Asians in Britain: 400 years of history
Resource verified by SHCG editorial group
Publisher: Pluto Press London 2002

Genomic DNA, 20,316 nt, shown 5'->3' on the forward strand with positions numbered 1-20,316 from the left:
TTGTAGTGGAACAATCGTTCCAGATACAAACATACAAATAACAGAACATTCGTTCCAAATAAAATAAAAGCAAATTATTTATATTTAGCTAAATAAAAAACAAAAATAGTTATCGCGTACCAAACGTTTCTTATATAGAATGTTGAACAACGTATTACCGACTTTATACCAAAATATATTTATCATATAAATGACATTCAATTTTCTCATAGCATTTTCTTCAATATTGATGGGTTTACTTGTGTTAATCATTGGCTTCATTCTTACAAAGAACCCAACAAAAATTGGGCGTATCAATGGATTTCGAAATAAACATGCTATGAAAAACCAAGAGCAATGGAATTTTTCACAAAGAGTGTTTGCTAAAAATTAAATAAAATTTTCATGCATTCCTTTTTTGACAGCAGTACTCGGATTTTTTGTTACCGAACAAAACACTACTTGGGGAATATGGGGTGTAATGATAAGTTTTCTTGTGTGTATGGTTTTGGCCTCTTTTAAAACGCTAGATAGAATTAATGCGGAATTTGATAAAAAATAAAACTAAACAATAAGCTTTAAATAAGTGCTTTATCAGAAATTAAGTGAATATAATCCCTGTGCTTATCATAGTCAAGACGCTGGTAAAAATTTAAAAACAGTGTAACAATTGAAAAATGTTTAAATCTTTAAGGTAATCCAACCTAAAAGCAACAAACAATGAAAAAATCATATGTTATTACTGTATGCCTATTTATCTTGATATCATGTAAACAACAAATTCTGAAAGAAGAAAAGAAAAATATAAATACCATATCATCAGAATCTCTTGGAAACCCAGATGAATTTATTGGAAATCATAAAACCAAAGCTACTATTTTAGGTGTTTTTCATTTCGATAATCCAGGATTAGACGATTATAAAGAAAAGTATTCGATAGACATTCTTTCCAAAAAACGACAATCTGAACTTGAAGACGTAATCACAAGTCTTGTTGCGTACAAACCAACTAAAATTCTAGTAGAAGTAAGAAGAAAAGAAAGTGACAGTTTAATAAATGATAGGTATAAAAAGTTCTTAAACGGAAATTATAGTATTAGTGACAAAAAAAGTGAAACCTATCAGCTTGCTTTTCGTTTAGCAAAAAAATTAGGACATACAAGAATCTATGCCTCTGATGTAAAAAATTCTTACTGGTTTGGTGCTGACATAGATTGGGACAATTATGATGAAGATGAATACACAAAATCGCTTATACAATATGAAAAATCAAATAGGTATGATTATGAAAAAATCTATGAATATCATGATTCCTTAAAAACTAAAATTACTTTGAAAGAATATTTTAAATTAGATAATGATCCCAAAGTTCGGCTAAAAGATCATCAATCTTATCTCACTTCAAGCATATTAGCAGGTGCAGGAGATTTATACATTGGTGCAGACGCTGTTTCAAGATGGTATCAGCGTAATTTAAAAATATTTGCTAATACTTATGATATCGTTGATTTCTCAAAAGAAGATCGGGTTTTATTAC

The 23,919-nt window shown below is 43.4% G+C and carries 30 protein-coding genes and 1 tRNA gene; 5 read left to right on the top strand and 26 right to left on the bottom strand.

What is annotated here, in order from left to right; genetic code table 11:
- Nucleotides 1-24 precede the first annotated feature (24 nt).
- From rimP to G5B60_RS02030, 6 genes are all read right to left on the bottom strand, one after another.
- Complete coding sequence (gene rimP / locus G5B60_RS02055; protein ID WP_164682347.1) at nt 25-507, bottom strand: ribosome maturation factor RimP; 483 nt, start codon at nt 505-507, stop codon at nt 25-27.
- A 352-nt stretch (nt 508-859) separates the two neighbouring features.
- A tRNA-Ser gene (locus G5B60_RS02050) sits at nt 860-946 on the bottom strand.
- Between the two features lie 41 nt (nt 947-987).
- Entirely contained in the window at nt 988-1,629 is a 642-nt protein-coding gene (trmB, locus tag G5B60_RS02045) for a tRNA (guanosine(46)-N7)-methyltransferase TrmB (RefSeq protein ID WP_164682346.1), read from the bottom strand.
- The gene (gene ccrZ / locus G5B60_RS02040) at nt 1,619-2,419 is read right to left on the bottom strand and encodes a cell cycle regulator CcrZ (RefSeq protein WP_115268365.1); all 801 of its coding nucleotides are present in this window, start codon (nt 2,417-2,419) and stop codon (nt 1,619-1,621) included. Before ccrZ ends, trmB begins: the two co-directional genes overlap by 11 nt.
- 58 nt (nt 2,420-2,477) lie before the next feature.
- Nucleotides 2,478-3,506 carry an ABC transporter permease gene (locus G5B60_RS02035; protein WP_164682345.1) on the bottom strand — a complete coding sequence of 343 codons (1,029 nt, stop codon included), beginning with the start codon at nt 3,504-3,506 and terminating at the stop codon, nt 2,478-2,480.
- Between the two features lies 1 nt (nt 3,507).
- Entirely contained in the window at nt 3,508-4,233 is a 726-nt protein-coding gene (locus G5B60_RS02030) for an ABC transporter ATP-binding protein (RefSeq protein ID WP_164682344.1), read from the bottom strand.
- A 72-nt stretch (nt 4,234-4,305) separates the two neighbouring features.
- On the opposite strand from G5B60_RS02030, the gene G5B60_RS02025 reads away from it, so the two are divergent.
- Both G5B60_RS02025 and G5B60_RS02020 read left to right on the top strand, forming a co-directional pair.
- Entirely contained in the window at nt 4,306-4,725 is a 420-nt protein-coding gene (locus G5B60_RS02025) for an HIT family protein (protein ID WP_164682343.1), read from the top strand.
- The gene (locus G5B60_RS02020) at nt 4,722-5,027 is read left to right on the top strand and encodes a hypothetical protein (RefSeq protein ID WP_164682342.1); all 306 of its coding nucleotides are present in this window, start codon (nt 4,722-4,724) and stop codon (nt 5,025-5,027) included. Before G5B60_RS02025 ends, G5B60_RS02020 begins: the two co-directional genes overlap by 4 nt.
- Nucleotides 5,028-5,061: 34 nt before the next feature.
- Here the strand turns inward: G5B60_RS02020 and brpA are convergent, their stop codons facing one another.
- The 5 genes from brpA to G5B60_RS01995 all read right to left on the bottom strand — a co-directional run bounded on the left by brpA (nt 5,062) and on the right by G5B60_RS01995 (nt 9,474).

Great, broad span of time reference book. 'Rozina Visram's excellent book does for Asians what Peter Fryer achieved for African Caribbeans in his groundbreaking book, Staying Power.' Socialist Review 'An exceptional introduction to Asian legacy and heritage in Britian' Muslim News Praise for Rozina Visram’s previous pioneering study, Ayahs, Lascars and Princes: 'A lively– and timely– survey of British Indian history.' Salman Rushdie 'Rozina Visram’s excellent book does a great deal to explain how the idea of white supremacy lingers.' Hanif Kureishi 'Scholarly, succinct and gripping to read.' Dilip Hiro, TLS In this new, groundbreaking book, Rozina Visram offers an extensively researched, comprehensive study of Asians from the Indian subcontinent in Britain. Spanning four centuries, it tells the history of the Indian community in Britain from the servants, ayahs and sailors of the seventeenth century, to the students, princes, soldiers, professionals and entrepreneurs of the 19th and 20th centuries. Drawing on primary resources and recently declassified government documents, Visram examines the nature and pattern of Asian migration; official attitudes to Asian settlement; the reactions and perceptions of the British people; the responses of the Asians themselves and their social, cultural and political lives in Britain. This imaginative and detailed investigation asks what it would have been like for Asians to live in Britain, in the heart of an imperial metropolis, and documents the anti-colonial struggle by Asians and their allies in the UK. It is an invaluable contribution to our understanding of the origins of the many different communities that make up contemporary Britain.